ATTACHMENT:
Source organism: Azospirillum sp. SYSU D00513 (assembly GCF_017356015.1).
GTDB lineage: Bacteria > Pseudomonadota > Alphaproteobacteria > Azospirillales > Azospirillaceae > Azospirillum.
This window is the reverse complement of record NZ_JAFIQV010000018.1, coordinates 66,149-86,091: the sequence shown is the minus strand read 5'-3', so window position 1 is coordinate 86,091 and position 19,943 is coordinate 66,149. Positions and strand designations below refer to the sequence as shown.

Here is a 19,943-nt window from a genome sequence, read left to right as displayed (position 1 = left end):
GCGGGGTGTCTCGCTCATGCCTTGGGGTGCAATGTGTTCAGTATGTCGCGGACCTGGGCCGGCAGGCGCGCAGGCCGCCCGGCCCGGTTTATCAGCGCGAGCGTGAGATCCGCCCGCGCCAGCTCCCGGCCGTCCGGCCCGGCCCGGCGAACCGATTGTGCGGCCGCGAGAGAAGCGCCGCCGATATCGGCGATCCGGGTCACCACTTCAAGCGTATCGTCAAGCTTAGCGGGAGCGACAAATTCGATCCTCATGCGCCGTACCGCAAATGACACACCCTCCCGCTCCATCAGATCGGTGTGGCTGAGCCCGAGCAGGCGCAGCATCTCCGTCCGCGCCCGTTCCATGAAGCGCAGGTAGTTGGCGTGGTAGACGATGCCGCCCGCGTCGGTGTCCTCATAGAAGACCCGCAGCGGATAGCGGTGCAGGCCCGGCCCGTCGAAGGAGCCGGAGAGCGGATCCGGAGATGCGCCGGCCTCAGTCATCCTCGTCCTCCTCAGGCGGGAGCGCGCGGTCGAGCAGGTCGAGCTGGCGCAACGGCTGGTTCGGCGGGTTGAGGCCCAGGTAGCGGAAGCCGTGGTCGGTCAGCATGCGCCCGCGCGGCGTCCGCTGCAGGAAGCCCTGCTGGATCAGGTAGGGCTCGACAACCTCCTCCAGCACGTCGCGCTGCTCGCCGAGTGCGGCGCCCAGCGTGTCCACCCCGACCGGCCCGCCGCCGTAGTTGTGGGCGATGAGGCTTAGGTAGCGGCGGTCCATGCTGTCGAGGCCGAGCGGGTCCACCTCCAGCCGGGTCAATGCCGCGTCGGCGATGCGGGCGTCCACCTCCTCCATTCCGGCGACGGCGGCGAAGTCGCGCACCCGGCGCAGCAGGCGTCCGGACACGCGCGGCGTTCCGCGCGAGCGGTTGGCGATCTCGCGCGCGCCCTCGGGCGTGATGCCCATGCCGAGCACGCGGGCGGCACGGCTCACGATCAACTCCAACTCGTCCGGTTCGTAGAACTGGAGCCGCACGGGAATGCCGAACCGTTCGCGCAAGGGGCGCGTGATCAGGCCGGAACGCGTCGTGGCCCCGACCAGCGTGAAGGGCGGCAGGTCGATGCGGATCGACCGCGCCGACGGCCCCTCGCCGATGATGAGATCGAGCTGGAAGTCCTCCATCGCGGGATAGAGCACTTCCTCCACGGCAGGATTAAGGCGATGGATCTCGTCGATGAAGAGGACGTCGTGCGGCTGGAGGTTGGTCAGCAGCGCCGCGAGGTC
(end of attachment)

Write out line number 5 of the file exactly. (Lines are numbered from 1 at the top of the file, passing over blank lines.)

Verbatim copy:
GCGGGGTGTCTCGCTCATGCCTTGGGGTGCAATGTGTTCAGTATGTCGCGGACCTGGGCCGGCAGGCGCGCAGGCCGCCCGGCCCGGTTTATCAGCGCGAGCGTGAGATCCGCCCGCGCCAGCTCCCGGCCGTCCGGCCCGGCCCGGCGAACCGATTGTGCGGCCGCGAGAGAAGCGCCGCCGATATCGGCGATCCGGGTCACCACTTCAAGCGTATCGTCAAGCTTAGCGGGAGCGACAAATTCGATCCTCATGCGCCGTACCGCAAATGACACACCCTCCCGCTCCATCAGATCGGTGTGGCTGAGCCCGAGCAGGCGCAGCATCTCCGTCCGCGCCCGTTCCATGAAGCGCAGGTAGTTGGCGTGGTAGACGATGCCGCCCGCGTCGGTGTCCTCATAGAAGACCCGCAGCGGATAGCGGTGCAGGCCCGGCCCGTCGAAGGAGCCGGAGAGCGGATCCGGAGATGCGCCGGCCTCAGTCATCCTCGTCCTCCTCAGGCGGGAGCGCGCGGTCGAGCAGGTCGAGCTGGCGCAACGGCTGGTTCGGCGGGTTGAGGCCCAGGTAGCGGAAGCCGTGGTCGGTCAGCATGCGCCCGCGCGGCGTCCGCTGCAGGAAGCCCTGCTGGATCAGGTAGGGCTCGACAACCTCCTCCAGCACGTCGCGCTGCTCGCCGAGTGCGGCGCCCAGCGTGTCCACCCCGACCGGCCCGCCGCCGTAGTTGTGGGCGATGAGGCTTAGGTAGCGGCGGTCCATGCTGTCGAGGCCGAGCGGGTCCACCTCCAGCCGGGTCAATGCCGCGTCGGCGATGCGGGCGTCCACCTCCTCCATTCCGGCGACGGCGGCGAAGTCGCGCACCCGGCGCAGCAGGCGTCCGGACACGCGCGGCGTTCCGCGCGAGCGGTTGGCGATCTCGCGCGCGCCCTCGGGCGTGATGCCCATGCCGAGCACGCGGGCGGCACGGCTCACGATCAACTCCAACTCGTCCGGTTCGTAGAACTGGAGCCGCACGGGAATGCCGAACCGTTCGCGCAAGGGGCGCGTGATCAGGCCGGAACGCGTCGTGGCCCCGACCAGCGTGAAGGGCGGCAGGTCGATGCGGATCGACCGCGCCGACGGCCCCTCGCCGATGATGAGATCGAGCTGGAAGTCCTCCATCGCGGGATAGAGCACTTCCTCCACGGCAGGATTAAGGCGATGGATCTCGTCGATGAAGAGGACGTCGTGCGGCTGGAGGTTGGTCAGCAGCGCCGCGAGGTC